On the plus side, as a solid surface, Mistral can be used with undermount sinks as well as inset ones. Drainer grooves can be cut into it as well, should you be planning to pair it with an undermount sink.
This is a good choice if you are wanting the look of granite or marble, but without the questionable ethics. There have been supply chain issues associated with mining and child and slave labour in connection with marble and granite.
Quartz is hard-wearing and easy to clean. Its higher stone content means worktop joints are visible but it has a very “clean and polished” effect. It doesn’t scratch too easily, but because it is engineered, it is not heat resistant. The resin component does mean you have to be mindful not to put hot items on the surface, but then that’s true for a lot of materials.
As a material, Quartz is pretty much non-porous, and does not stain easily. However, some colours will be more forgiving than others.
At the top of our worktop range, there are some fantastic products to choose from. These three products are exciting and innovative materials – all of which make a big statement in any sustainable kitchen. They are all solid surface materials and can be used with any choice of sink, so do not limit your design creativity.
Another option is solid surface made from hundreds of layers of recycled paper, bonded together with resin. This material has a really unique feel to it, warm, a little like wood. It also develops an interesting patina over time. In addition, it is incredibly hard wearing, and water resistant. It comes in warm earthy colours and is definitely worth looking at a sample.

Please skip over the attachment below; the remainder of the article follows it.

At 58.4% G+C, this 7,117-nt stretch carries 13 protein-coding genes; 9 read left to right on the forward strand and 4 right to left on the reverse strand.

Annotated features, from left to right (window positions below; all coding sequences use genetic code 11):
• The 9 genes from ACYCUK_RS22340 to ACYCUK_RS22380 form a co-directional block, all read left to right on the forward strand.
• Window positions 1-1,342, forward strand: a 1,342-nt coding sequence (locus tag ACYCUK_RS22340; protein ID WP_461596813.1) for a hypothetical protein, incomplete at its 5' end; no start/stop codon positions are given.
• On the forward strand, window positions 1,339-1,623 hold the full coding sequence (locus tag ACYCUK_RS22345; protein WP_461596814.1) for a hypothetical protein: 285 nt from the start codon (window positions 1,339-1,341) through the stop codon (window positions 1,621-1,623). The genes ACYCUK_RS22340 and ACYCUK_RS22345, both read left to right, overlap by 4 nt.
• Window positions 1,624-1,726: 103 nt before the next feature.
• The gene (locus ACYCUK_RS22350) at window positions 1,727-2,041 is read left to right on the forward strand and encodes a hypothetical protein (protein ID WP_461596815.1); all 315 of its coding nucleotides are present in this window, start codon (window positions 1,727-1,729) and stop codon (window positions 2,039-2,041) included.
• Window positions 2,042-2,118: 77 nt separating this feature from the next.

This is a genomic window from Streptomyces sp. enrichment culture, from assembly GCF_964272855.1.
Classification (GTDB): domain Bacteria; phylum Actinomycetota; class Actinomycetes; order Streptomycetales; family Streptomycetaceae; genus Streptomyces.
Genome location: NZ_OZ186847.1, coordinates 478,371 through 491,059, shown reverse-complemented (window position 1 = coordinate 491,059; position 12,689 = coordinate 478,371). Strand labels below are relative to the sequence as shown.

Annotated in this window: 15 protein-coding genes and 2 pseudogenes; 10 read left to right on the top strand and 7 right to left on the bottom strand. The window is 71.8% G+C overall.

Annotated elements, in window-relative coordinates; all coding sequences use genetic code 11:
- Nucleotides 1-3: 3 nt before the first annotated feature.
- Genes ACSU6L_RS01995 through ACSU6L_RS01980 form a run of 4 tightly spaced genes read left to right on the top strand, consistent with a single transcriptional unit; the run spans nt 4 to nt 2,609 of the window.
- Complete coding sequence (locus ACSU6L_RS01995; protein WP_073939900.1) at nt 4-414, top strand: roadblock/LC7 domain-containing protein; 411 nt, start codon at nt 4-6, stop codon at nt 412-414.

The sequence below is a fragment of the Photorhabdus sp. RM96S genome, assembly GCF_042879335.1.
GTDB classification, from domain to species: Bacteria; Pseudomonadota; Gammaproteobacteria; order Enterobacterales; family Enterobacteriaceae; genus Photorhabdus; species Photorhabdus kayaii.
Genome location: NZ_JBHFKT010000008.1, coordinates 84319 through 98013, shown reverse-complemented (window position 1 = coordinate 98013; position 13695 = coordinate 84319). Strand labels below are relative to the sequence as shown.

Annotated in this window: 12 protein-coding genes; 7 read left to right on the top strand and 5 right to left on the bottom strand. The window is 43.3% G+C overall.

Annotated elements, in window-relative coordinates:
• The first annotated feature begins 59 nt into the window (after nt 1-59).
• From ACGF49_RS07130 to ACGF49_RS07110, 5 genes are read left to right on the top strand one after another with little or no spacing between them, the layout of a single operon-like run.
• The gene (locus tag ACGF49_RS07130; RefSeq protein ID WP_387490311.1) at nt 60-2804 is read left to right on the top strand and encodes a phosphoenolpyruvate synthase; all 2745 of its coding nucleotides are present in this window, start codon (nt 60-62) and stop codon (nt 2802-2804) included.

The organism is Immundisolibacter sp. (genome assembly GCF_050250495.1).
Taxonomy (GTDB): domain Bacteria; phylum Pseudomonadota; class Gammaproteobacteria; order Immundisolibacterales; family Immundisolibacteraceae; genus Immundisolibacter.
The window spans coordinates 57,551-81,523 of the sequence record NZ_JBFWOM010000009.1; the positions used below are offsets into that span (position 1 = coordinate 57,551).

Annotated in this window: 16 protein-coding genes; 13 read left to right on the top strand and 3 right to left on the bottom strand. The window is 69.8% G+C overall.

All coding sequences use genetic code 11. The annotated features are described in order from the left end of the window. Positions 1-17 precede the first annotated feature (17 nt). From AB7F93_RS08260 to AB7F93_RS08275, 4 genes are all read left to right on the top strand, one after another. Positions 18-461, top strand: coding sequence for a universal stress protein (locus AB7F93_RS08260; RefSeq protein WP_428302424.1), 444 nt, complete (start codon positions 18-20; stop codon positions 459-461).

We are also starting to offer our clients a gorgeous material made using recycled plastic. It comes in some fantastic colours and can be used in combination with undermount or inset sinks. Due to the way it is manufactured, it cannot be combined with a belfast sink, although it can be paired with other undermount sinks. This material can also be used to create a seamless look in any of the 213 classic RAL colours.
Our recycled glass worktops are a fabulous option if you are wanting to achieve a truly unique look in your kitchen. They are a super-sustainable option, made in the UK with 100% recycled glass and can be ordered in any colour at all. This worktop is incredibly tough and very hygenic. It has the look of stone or granite, so is a more sustainable alternative, if this is the aesthetics you’re wanting to achieve. Each recycled glass worktop is handmade for every job, which reduces waste, but the bespoke nature of these worktops make them the most expensive of our standard options.
As mentioned before, when picking your new work surface, it is worth considering how you use your kitchen, and how you approach cooking.
We often recommend clients choose two different surfaces for different areas of their kitchen. For example, a client may love the look of wood, and the warmth and character that it offers, but are concerned about durability around the sink area. To work round this, we will design the kitchen to incorporate different materials in different kitchen zones.
And don’t forget to consider your choice in relation to other aspects of your kitchen, such as upstands, sinks and flooring. These two kitchens combine the warmth of a timber worktop with the practicality of a recycled glass splashback behind the hob area.
Your choice of worktop will inform your options for sinks. For example, if you are adamant about having a belfast sink, then you will need to opt for a solid surface worktop of some kind. For more information on sinks and choices see our advice post here
Need more advice? Give us a call! We have a lot of knowledge and experience, which we’re happy to share.